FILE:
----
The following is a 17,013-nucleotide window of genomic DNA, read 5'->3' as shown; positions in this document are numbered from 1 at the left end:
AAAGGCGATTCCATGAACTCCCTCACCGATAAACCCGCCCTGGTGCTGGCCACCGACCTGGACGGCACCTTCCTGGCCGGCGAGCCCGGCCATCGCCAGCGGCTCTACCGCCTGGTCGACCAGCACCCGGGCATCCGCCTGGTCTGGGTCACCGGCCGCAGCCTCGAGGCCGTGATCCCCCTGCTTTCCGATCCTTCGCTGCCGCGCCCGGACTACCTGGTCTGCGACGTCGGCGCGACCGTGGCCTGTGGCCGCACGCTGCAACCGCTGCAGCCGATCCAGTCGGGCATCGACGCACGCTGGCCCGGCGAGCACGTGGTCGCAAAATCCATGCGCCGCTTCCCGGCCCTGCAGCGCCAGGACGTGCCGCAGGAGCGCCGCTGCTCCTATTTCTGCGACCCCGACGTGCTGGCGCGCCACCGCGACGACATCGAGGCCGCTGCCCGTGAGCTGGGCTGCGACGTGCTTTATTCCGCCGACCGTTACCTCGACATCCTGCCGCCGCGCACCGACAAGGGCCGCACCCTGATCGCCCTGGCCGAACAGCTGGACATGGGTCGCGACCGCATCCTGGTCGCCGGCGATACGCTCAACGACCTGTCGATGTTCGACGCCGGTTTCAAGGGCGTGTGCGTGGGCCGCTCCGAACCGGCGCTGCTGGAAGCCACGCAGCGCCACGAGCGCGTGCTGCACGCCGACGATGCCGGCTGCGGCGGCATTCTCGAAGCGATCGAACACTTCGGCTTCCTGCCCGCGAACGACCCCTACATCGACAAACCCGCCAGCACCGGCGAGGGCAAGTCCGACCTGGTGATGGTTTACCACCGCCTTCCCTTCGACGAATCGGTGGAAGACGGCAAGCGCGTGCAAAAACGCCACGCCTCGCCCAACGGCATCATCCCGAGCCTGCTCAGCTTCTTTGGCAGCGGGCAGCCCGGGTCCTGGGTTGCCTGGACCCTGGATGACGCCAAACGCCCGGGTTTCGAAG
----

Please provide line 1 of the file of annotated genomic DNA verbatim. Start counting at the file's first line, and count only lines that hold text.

The following is a 17,013-nucleotide window of genomic DNA, read 5'->3' as shown; positions in this document are numbered from 1 at the left end: